Facilities (Learning Spaces)
Expectations, Staff, and Standards
- By Ron Segura
- June 1st, 2018
PHOTO © IAMSUTHICHA
It sure could be a lot easier if we could all hire our own cleaning contractors. Easier because if standards and expectations are not met, the cleaning contractor will be pressured to improve the service or the contractor’s contract will just not be renewed.
But that is not always the case. Many schools and other organizations hire their own cleaning workers. So, what do we do if cleaning is not satisfactory or meeting expectations?
It’s much harder to hire and fire in in-house situations. And, very often, it simply is not necessary. What can work much better is to find out why problems exist and how they can be corrected. And the first place to start is with the custodial workers themselves.
My Walt Disney Story
Several years ago, I was hired by the Walt Disney Company in California. The property had more than 750,000 square feet of space that had to be cleaned on a daily or regular basis. At that time, 92 in-house custodial workers were employed by the company; 11 utility workers (workers called in to handle things such as setting up tables and chairs for meetings, some grounds keeping, light bulb maintenance, moving and storing furniture, and so on); plus we had four day porters.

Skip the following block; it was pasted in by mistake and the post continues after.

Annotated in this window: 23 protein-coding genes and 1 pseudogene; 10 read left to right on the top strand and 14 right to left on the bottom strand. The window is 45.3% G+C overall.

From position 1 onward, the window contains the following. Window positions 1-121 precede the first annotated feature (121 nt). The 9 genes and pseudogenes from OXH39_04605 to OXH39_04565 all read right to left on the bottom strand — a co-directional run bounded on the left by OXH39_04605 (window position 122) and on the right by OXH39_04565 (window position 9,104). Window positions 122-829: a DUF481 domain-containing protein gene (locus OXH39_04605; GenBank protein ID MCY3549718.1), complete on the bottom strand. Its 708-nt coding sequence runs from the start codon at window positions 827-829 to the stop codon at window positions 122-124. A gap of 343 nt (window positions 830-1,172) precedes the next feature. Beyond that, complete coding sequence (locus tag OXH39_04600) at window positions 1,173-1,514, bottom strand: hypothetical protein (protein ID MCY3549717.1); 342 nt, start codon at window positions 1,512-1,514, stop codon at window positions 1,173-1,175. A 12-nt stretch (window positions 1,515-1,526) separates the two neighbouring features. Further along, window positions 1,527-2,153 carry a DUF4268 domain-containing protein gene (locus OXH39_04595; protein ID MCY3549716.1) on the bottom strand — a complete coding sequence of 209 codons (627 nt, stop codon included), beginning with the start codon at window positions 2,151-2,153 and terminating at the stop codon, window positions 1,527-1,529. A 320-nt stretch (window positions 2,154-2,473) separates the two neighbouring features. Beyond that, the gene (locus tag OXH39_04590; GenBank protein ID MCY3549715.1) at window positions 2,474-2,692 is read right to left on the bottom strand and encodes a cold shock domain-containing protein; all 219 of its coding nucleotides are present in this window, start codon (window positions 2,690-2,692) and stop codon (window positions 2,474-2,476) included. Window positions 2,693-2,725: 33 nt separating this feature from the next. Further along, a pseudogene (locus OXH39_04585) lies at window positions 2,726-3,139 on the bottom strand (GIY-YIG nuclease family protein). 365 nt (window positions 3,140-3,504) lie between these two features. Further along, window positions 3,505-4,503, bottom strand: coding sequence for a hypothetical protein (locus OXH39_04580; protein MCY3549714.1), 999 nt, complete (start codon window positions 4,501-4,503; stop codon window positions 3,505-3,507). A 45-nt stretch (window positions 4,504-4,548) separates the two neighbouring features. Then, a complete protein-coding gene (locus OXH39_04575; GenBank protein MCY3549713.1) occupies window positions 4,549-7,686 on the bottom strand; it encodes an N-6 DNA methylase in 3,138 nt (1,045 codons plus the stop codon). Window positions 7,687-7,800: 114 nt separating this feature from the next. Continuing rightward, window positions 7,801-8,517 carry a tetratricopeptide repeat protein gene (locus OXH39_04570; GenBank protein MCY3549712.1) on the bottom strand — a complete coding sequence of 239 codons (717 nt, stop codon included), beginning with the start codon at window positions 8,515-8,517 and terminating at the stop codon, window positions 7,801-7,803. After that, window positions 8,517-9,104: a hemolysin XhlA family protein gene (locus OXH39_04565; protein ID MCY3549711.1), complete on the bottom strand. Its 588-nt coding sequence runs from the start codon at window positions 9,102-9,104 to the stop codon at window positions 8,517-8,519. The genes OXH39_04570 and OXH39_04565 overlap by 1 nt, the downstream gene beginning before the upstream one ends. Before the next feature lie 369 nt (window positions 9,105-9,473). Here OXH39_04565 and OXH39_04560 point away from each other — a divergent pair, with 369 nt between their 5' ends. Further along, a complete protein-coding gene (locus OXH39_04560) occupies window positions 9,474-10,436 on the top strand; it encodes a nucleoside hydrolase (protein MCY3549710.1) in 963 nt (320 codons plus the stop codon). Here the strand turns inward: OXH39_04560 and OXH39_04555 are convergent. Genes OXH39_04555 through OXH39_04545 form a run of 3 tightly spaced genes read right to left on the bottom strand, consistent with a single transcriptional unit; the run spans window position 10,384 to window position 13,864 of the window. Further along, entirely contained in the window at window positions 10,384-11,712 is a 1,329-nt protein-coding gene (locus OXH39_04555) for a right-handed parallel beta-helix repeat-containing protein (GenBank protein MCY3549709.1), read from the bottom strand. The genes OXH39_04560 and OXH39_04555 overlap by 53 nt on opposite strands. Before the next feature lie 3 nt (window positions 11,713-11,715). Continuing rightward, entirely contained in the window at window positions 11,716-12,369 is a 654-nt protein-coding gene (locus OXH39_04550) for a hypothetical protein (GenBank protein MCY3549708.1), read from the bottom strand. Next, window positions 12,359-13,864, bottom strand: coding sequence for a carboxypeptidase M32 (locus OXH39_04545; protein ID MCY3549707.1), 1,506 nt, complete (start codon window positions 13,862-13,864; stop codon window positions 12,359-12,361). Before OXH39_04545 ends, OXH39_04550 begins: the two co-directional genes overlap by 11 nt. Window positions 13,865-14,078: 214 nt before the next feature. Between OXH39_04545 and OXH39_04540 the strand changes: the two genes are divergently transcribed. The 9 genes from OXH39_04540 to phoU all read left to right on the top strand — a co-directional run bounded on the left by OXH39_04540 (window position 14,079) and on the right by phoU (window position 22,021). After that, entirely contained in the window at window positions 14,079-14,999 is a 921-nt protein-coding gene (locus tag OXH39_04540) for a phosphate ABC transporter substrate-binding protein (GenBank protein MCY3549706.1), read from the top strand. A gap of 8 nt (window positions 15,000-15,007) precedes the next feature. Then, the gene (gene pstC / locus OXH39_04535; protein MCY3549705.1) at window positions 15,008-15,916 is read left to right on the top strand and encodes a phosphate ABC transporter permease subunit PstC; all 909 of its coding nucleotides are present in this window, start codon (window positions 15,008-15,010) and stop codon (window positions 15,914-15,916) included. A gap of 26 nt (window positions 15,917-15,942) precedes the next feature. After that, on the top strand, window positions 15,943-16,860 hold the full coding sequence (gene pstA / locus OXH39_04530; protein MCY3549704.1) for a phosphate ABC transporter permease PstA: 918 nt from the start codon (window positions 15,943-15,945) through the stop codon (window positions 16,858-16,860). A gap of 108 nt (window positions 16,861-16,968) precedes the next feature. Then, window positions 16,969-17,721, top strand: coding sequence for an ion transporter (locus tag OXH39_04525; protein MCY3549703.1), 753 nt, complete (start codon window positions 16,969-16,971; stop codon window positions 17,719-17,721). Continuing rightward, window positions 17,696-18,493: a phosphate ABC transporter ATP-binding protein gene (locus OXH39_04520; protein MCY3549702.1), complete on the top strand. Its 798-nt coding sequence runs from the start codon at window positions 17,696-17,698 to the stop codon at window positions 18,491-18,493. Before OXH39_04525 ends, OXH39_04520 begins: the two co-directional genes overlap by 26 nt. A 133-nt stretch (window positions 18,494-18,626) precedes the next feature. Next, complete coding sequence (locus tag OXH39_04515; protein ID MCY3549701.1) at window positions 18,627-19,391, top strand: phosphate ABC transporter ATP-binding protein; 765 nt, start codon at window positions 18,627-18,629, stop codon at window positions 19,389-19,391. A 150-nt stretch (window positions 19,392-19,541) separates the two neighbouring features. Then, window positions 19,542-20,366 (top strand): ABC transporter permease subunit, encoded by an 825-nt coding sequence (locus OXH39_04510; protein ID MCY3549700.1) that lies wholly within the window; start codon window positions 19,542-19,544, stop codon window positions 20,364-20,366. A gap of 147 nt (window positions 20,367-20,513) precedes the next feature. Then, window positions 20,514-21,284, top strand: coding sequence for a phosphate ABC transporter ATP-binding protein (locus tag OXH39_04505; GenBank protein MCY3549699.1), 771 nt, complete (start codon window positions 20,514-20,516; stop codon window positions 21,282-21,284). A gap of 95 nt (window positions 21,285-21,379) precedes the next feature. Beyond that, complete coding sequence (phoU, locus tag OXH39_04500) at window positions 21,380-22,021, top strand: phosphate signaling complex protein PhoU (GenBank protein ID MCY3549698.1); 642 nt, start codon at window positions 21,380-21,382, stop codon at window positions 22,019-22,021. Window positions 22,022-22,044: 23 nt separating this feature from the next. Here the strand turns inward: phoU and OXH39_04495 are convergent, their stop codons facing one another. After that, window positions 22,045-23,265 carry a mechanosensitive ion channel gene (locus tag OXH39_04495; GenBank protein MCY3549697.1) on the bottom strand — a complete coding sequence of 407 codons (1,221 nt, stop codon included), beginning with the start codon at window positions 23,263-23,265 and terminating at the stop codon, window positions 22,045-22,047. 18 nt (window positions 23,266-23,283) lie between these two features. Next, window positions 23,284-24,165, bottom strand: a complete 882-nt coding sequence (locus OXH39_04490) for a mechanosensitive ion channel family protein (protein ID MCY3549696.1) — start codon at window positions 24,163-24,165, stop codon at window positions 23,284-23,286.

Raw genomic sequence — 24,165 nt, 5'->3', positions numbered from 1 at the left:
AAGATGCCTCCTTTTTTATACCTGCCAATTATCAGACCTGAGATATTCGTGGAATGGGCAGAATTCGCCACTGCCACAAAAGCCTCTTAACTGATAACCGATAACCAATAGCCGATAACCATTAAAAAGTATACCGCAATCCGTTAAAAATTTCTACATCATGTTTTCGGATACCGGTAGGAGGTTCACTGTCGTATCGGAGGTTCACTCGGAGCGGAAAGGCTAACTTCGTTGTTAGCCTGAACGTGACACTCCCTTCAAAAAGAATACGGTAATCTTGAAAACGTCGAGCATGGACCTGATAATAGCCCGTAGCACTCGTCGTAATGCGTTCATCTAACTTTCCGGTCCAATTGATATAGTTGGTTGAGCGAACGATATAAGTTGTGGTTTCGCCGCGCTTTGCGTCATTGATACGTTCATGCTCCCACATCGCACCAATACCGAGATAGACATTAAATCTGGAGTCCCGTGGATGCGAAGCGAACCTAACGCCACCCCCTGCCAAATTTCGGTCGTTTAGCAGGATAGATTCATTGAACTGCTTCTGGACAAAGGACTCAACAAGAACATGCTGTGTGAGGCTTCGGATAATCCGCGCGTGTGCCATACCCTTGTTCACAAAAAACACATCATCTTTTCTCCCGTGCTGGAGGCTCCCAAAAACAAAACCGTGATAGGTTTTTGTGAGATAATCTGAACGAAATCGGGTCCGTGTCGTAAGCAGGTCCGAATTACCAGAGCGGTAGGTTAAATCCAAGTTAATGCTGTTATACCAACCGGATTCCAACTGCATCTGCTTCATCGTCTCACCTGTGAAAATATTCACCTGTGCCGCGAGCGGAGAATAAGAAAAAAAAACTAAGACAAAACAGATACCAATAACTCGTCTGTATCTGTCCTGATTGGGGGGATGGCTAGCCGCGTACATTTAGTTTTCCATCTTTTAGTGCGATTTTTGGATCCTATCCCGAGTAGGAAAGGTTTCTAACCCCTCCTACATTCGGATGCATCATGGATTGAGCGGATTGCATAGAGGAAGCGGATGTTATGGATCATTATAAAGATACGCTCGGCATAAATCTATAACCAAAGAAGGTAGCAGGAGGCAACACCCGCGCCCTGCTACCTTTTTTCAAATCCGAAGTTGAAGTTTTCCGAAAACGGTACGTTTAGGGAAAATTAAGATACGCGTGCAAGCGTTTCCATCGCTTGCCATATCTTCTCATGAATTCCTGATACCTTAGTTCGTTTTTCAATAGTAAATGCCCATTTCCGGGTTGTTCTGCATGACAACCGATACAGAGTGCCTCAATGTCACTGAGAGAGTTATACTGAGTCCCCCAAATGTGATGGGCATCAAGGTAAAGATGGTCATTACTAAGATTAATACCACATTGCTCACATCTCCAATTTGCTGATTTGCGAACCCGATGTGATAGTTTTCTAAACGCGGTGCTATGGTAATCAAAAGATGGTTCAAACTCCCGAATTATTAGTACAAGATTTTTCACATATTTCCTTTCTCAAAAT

The reason Disney hired me was that, for the most part, they were just not happy with the service being provided by this 100-plus crew. There were regular complaints from department heads. Also, there was a very significant dollars-and-cents issue. The annual budget for cleaning typically ran out about mid-year. This meant that either the Disney company was not budgeting enough money for cleaning and janitorial supplies or spending had simply gotten out of control.